Dobrena, Thomas John. “Questions of the Upper Room.” Springfielder 37, no. 2 (1973): 97-107.

Elwell, Walter A., Barry J. Beitzel. Baker Encyclopedia of the Bible Grand Rapids, Mich.: Baker Book House, 1988.

Faierstein, Morris M. “Why Do the Scribes Say That Elijah Must Come First.” Journal of Biblical Literature 100, (1981).

Galor, Katharina. Domestic Dwellings in Roman Palestine The Eerdmans Dictionary of Early Judaism. Grand Rapids, MI; Cambridge, U.K.: William B. Eerdmans Publishing Company, 2010.

Hacham, Noah. Fasting The Eerdmans Dictionary of Early Judaism, Edited by John J. Collins and Daniel C. Harlow. Grand Rapids, MI; Cambridge, U.K.: William B. Eerdmans Publishing Company, 2010.

Hutchison, John C. “Was John the Baptist an Essene from Qumran?” Bibliotheca sacra 159, no. 634 (2002): 187-200.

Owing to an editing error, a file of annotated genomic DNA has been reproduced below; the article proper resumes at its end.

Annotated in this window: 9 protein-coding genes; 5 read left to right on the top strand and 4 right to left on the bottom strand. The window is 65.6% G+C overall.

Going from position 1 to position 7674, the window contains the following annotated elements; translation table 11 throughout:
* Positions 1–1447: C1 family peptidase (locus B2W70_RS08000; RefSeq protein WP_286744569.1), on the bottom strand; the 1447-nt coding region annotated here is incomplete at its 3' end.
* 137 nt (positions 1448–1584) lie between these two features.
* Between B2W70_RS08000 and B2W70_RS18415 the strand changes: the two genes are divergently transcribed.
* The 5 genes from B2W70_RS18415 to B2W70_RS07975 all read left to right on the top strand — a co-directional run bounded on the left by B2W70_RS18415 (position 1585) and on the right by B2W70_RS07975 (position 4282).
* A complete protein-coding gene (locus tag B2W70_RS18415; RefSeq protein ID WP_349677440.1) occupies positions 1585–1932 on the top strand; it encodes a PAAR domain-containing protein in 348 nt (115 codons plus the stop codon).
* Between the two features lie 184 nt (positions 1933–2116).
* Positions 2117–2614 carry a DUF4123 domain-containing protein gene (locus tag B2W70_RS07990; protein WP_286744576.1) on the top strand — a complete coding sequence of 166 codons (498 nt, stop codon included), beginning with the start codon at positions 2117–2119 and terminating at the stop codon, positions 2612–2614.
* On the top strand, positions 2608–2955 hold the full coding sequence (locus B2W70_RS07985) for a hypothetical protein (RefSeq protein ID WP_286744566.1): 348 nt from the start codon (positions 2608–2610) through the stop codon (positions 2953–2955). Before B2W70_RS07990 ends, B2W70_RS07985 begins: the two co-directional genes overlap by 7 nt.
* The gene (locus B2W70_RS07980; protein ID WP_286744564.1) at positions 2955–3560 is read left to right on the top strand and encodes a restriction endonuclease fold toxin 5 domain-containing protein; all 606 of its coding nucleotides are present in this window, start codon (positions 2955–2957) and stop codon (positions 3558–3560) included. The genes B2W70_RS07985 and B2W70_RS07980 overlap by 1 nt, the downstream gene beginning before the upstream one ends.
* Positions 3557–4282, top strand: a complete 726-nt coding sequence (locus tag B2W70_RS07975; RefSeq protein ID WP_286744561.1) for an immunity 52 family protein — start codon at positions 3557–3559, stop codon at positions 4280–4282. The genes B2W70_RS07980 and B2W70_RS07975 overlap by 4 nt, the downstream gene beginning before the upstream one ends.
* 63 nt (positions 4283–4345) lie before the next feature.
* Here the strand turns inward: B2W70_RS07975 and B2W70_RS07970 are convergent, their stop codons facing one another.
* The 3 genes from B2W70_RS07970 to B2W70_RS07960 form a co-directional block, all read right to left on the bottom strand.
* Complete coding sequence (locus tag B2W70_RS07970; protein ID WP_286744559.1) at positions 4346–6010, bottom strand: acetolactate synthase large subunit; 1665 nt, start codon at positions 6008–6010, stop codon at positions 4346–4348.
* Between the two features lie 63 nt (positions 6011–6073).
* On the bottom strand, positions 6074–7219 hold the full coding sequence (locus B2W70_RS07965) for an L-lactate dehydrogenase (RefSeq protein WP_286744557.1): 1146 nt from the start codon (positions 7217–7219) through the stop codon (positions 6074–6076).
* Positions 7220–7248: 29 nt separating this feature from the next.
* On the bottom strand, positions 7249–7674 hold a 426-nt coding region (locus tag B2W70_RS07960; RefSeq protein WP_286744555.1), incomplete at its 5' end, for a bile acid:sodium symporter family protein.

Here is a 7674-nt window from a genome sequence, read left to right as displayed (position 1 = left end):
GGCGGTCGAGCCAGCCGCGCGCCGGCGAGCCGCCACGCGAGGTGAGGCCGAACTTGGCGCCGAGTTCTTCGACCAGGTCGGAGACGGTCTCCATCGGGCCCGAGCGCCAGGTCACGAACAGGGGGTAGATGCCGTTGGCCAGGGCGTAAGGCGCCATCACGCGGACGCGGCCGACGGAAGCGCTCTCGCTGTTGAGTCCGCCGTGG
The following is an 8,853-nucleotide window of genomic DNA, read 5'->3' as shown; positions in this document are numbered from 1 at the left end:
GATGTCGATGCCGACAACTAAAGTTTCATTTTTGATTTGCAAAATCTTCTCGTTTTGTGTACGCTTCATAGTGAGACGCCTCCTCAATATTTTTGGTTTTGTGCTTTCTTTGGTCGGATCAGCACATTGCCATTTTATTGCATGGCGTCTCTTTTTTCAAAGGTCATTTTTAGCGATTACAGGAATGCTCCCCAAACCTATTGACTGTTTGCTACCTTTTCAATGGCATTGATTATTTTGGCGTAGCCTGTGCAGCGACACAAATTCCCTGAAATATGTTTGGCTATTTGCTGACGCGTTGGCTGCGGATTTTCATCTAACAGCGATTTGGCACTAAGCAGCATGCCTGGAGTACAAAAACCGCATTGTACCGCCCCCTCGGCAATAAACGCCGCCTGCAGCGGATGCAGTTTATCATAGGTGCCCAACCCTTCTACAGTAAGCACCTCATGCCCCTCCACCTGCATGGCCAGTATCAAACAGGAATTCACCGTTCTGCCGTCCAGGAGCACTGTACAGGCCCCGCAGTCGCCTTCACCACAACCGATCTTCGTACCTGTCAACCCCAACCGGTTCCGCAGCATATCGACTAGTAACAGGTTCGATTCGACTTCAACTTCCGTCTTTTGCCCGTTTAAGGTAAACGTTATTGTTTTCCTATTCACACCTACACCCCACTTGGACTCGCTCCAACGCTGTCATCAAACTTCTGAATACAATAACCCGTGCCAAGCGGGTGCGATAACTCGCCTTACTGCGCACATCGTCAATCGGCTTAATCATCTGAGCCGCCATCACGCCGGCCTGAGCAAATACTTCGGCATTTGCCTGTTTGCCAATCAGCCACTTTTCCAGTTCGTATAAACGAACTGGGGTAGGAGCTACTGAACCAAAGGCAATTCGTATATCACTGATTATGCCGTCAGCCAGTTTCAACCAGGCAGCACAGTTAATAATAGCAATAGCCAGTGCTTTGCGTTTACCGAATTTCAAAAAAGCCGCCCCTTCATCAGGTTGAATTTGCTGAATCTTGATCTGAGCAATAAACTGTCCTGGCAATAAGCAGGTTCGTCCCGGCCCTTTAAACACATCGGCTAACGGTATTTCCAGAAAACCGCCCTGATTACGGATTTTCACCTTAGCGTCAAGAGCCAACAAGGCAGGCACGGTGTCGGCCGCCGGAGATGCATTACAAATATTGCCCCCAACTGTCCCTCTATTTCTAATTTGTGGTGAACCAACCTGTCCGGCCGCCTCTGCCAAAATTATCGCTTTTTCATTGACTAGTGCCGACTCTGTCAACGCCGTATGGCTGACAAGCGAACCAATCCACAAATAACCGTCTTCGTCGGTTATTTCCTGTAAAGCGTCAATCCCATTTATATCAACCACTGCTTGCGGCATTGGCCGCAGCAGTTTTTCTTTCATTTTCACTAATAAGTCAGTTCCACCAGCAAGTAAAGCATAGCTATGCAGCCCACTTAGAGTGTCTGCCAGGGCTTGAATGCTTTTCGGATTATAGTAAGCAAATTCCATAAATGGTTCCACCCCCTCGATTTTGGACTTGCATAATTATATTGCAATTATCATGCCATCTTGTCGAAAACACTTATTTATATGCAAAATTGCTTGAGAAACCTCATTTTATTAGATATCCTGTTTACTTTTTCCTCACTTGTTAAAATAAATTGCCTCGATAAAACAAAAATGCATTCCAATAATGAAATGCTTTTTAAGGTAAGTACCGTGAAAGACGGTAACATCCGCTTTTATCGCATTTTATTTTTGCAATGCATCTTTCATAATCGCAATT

Kistemaker, Simon J., and William Hendriksen. New Testament Commentary: Exposition of the Acts of the Apostles. Vol. 17 New Testament Commentary. Grand Rapids: Baker Book House, 1953-2001.

Neusner, Jacob. The Babylonian Talmud: A Translation and Commentary. Vol. 3. Peabody, MA: Hendrickson Publishers, 2011.

Neusner, Jacob, Alan J. Avery-Peck et al. The Encyclopedia of Judaism. Vol. 2: Brill, 2000.

Regev, Eyal. “The Sadducees, the Pharisees, and the Sacred: Meaning and Ideology in the Halakhic Controversies between the Sadducees and Pharisees.” Review of Rabbinic Judaism 9, (2006): 126-140.

Saldarini, Anthony J. Pharisees, Scribes and Sadducees in Palestinian Society: A Sociological Approach. Grand Rapids, MI; Cambridge, U.K.; Livonia, MI: William B. Eerdmans Publishing Company; Dove Booksellers, 2001.

Scott, Julius J. Jewish Backgrounds of the New Testament. Grand Rapids, MI: Baker Academic, 1995.

Sivertsev, Alexei. Family Religion The Eerdmans Dictionary of Early Judaism, Edited by John J. Collins and Daniel C. Harlow. Grand Rapids, MI; Cambridge, U.K.: William B. Eerdmans Publishing Company, 2010.